Reed Smith Client Alerts

In a decision of 26 January 2022, the French Court of cassation upheld a 2017 decision of the Paris Court of Appeal (commented on at, granting the benefit of the protection of legal privilege to emails that were exchanged between Whirlpool’s in-house lawyers, commenting on the company’s defence strategy put together by outside counsel, even though these emails did not originate from, nor were they sent to, outside counsel. This is an extension of the concept of legal privilege as previously protected by French courts in the context of dawn raids.

On 26 January 2022, the French Court of cassation ruled that internal exchanges forwarding and commenting on outside counsel’s advice regarding a company’s defence strategy are protected by legal privilege.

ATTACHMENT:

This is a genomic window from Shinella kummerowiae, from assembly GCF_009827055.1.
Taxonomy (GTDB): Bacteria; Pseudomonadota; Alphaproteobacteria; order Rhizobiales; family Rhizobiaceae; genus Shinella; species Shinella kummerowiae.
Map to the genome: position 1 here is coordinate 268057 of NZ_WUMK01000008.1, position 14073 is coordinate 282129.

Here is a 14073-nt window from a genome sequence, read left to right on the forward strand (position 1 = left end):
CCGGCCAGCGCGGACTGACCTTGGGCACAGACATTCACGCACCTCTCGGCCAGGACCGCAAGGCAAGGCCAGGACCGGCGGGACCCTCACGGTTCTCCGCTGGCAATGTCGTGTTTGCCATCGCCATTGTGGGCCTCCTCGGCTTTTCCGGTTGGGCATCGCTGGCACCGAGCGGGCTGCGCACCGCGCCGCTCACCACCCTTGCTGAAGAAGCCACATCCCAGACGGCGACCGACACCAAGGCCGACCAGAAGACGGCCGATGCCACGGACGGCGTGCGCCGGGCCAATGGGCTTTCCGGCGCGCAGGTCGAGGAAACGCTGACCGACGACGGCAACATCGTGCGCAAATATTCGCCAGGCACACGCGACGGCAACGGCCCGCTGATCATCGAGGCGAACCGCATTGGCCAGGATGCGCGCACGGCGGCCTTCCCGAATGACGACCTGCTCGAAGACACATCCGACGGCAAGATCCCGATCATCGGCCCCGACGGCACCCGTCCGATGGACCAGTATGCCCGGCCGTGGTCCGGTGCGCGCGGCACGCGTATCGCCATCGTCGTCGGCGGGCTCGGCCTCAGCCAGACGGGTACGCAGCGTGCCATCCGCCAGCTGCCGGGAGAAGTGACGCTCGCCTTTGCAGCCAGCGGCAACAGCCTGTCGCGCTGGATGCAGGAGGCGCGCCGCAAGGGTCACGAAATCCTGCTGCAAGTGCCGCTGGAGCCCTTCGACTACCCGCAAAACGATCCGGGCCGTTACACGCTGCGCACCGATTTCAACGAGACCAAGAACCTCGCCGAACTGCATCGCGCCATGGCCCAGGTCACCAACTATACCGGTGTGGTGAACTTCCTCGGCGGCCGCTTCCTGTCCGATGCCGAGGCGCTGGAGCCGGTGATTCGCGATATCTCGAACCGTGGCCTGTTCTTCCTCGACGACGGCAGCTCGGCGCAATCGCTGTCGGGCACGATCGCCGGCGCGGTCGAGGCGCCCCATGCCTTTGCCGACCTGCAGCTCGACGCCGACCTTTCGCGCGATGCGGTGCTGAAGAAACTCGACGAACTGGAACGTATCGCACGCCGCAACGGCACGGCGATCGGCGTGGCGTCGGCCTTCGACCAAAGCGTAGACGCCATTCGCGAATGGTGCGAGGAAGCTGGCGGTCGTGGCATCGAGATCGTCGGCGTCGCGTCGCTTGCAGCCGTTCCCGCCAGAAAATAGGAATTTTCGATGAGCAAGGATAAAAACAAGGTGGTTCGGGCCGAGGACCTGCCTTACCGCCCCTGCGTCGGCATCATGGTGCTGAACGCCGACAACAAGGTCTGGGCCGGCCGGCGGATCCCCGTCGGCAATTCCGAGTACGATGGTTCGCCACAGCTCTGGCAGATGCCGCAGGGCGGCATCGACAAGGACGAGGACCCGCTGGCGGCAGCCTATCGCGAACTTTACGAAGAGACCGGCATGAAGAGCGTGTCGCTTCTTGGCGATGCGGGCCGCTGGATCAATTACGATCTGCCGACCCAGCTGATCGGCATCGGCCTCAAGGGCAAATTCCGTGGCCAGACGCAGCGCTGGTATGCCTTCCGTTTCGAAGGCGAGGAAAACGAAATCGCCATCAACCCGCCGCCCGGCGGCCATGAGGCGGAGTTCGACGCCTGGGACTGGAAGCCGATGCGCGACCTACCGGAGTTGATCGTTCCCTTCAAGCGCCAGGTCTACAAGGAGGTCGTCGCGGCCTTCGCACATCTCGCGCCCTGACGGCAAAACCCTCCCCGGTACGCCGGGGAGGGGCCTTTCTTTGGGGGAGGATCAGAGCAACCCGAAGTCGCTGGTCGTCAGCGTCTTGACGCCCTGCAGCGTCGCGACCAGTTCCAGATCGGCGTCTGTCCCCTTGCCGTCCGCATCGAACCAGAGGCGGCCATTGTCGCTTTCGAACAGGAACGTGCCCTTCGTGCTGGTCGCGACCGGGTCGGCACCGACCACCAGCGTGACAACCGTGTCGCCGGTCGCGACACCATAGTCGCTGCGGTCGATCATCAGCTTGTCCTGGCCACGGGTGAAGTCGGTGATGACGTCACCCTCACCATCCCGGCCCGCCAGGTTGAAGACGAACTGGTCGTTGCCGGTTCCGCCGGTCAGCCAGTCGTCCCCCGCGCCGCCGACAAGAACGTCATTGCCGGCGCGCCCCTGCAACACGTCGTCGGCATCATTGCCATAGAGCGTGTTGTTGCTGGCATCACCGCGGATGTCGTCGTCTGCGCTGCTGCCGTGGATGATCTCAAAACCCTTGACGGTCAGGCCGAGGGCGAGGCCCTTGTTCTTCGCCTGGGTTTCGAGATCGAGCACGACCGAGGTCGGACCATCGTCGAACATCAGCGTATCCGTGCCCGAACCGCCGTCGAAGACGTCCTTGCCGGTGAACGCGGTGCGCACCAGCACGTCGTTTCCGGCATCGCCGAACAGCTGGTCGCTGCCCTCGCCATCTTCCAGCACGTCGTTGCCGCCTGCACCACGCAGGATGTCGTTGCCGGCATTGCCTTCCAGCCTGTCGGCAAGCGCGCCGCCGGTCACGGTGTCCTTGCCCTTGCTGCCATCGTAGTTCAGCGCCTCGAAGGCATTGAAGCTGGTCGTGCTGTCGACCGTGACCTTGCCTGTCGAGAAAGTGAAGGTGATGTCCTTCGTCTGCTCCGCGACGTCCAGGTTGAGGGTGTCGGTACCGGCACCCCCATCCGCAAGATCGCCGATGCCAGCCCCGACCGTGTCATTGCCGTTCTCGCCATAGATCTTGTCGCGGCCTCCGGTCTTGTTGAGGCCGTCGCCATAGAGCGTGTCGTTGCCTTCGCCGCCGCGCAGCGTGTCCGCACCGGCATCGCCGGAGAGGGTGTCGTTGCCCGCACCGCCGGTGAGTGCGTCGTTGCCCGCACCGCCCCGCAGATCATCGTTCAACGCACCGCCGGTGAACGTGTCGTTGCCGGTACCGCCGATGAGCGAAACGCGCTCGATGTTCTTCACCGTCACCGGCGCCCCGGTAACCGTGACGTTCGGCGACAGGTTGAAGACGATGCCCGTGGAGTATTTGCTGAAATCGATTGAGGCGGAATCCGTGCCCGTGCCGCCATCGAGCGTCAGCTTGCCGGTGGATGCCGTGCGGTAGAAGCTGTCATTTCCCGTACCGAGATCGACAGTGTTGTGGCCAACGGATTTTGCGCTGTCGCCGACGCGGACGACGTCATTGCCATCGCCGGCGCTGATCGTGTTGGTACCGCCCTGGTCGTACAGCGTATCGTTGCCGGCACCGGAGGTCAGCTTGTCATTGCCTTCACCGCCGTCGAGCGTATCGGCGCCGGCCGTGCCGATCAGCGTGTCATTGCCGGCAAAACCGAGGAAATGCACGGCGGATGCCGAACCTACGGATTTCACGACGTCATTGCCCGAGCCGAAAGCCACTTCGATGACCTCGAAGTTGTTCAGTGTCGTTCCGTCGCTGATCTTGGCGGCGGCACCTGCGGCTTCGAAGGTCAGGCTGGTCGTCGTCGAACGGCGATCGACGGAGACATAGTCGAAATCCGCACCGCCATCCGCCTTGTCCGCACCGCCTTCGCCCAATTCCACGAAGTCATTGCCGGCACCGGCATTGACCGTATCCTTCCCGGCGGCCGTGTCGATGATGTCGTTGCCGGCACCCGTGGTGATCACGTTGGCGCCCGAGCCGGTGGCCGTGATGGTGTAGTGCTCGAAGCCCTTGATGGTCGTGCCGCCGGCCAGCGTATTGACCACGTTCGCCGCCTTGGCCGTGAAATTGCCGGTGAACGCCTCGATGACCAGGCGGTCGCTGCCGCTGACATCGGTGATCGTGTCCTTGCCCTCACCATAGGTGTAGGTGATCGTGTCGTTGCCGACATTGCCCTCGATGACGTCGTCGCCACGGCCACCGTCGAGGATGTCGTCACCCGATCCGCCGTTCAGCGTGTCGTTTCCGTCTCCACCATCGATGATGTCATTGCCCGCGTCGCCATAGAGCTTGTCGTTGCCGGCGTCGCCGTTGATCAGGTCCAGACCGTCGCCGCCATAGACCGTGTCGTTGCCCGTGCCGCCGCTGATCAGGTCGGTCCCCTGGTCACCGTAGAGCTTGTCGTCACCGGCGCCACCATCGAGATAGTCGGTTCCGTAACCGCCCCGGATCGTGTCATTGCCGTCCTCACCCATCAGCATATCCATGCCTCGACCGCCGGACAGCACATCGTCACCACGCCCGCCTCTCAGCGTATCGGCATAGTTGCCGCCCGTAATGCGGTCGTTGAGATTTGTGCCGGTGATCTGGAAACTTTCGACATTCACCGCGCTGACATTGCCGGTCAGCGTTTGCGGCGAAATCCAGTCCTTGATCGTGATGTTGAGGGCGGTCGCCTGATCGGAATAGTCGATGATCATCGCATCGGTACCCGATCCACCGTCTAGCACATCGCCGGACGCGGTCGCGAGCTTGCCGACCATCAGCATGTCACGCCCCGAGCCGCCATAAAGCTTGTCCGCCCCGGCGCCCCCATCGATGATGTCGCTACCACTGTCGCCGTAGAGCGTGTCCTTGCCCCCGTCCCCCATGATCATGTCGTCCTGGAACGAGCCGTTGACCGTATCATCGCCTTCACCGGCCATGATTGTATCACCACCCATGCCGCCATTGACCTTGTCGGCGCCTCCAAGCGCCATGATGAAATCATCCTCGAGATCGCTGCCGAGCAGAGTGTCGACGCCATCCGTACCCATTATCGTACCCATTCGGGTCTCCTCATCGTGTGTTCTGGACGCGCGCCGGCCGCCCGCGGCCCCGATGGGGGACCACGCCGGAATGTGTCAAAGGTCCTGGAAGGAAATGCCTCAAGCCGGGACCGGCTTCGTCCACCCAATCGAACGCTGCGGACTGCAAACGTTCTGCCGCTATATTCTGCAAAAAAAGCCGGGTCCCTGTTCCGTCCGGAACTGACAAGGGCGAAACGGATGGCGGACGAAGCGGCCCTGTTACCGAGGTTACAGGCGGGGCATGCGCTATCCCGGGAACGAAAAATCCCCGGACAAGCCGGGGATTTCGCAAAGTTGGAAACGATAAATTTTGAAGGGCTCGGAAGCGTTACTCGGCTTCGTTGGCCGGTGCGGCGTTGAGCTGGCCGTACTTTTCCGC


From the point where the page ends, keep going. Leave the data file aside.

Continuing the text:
Extension of the protection of legal privilege

At the start of the case, in 2013, the French Competition Authority (FCA) carried out dawn raids on Whirlpool’s premises, suspecting that Whirlpool was engaged in various cartel practices in the ‘white’ and ‘brown’ goods distribution sector.

A few months earlier, following dawn raids on its competitors’ premises, Whirlpool had sought outside counsel advice in preparing its defence. Subsequently, Whirlpool’s in-house counsel exchanged emails between themselves and with other company employees in which they discussed the findings of the external law firm, summarised and commented on the law firm’s strategy and added their own views. When the dawn raid finally took place at Whirlpool’s premises, these exchanges were seized by the FCA.

The Paris Court of Appeal decided that the FCA should not have seized emails discussing the defence strategy set out by Whirlpool’s outside counsel, and so the seizure likely constituted an infringement of legal privilege.

The FCA argued that legal privilege only covers direct attorney–client correspondence, and so excludes documents that only refer to outside counsel’s statements or legal opinions.